This is a good accompaniment to the series, but I’d only recommend it to people who have a special interest in birds.



This book was given to me by the BBC shop in exchange for an honest review.

BBC Shop Reviews

Frozen Planet – A World Beyond Imagination

Frozen Planet

This beautiful book is the perfect accompaniment to the BBC Frozen Planet series. There are stunning photographs throughout and all the memorable moments from the series included.

The book has a chapter for each of the four seasons, as well as a section on climate change and its impact on the people who live at the poles.

Each page contains beautiful photographs, some of which must have taken months of planning to obtain.


The text clearly and concisely explains each photograph, but I can’t imagine anyone buying this book for the words. It is the images that grab the attention. I stared at them for a long time and many were so impressive that I had to show them to friends and family.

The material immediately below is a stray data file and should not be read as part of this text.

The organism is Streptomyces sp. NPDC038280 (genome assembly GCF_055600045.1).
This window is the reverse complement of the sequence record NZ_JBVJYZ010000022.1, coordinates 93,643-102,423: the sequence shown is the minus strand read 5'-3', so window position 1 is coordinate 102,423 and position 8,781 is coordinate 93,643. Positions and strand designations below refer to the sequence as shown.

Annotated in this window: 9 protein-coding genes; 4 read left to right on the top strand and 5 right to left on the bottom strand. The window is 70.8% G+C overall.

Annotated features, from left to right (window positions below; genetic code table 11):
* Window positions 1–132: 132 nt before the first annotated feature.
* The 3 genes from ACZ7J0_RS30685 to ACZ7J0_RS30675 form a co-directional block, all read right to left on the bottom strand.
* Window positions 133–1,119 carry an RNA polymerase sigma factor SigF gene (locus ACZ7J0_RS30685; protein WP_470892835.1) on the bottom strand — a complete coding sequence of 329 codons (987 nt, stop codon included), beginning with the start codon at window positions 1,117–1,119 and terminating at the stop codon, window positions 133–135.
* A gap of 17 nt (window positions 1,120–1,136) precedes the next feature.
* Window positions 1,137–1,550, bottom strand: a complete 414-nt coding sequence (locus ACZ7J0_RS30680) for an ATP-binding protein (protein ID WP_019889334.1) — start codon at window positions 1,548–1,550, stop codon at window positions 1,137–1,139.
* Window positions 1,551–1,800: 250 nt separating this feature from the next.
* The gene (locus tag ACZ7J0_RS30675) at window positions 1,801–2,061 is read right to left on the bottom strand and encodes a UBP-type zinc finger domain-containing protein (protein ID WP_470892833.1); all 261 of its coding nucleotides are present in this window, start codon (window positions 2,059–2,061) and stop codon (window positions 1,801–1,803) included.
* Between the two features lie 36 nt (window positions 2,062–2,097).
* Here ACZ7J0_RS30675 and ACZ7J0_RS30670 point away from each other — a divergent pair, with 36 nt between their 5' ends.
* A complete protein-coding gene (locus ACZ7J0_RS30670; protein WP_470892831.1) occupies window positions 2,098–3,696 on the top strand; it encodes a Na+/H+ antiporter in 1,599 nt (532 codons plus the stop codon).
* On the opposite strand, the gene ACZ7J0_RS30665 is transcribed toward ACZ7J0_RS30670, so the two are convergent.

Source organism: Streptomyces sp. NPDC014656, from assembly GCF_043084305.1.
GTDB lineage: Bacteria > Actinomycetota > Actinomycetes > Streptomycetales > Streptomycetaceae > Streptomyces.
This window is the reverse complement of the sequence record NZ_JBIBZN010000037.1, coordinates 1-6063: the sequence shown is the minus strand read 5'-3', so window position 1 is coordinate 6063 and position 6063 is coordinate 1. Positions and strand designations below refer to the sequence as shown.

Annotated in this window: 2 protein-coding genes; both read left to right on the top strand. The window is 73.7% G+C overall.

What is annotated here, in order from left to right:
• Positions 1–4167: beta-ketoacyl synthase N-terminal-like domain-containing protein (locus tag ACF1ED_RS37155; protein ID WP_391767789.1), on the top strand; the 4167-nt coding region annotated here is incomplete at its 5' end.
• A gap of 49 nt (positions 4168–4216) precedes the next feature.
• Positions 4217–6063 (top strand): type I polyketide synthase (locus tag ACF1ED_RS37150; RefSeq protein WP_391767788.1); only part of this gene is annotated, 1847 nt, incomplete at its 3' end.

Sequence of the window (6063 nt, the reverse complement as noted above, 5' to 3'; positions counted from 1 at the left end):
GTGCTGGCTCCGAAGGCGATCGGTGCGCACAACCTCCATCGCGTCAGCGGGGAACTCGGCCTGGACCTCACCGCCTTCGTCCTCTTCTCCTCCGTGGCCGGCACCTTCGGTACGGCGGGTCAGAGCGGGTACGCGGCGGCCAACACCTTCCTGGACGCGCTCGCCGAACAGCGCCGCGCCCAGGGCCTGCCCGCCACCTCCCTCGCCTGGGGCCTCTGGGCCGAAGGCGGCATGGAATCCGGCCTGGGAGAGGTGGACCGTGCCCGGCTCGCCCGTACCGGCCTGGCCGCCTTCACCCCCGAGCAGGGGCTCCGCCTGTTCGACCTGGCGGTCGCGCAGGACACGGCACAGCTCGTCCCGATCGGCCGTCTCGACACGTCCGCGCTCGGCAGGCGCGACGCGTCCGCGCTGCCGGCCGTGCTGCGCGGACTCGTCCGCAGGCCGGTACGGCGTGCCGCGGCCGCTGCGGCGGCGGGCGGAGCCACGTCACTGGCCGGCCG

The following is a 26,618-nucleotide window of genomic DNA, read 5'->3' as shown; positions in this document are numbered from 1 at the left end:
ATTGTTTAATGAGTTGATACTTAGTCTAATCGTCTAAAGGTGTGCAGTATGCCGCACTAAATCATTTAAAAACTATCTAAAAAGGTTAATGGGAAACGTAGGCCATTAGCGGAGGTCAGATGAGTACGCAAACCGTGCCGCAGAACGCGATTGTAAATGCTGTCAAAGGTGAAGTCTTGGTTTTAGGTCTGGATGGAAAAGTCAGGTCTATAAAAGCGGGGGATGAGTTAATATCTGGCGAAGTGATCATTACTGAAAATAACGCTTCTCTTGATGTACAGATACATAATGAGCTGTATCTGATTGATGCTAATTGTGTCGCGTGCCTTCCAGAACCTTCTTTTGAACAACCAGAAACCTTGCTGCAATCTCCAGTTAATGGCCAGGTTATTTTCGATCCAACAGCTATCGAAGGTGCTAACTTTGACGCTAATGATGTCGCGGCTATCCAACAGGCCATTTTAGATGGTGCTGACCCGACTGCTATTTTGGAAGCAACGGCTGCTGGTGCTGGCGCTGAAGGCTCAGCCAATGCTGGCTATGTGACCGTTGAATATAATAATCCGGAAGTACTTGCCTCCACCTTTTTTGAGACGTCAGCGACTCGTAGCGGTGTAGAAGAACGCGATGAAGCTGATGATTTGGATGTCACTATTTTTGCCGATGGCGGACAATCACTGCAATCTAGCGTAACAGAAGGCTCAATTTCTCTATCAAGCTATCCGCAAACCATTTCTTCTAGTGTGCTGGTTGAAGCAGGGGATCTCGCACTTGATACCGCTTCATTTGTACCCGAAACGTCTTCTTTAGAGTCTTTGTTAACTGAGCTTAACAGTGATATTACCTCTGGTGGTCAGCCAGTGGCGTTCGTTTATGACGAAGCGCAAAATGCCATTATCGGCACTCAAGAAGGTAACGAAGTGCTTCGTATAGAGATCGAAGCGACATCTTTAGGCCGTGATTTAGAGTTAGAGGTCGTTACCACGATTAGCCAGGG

As well as full page photographs the book also contains many pages with a sequence of smaller shots to show the action captured by the filmmakers.

My favourite section of David Attenborough’s recent series has been the “making of” section and I’m pleased to see that the book also explains how filming occurred and the difficulties faced by the team battling against freezing temperatures to capture these images.

My only criticism is that this book only contains a short foreword written by David Attenborough. I’d have preferred to see him having a greater involvement in the book, perhaps giving his opinion on other sections, but this is a minor quibble in an otherwise stunning book.

Frozen Planet – A World Beyond Imagination is the perfect coffee table accessory for fans of the Frozen Planet series.

This book was given to me by the BBC shop in exchange for an honest review.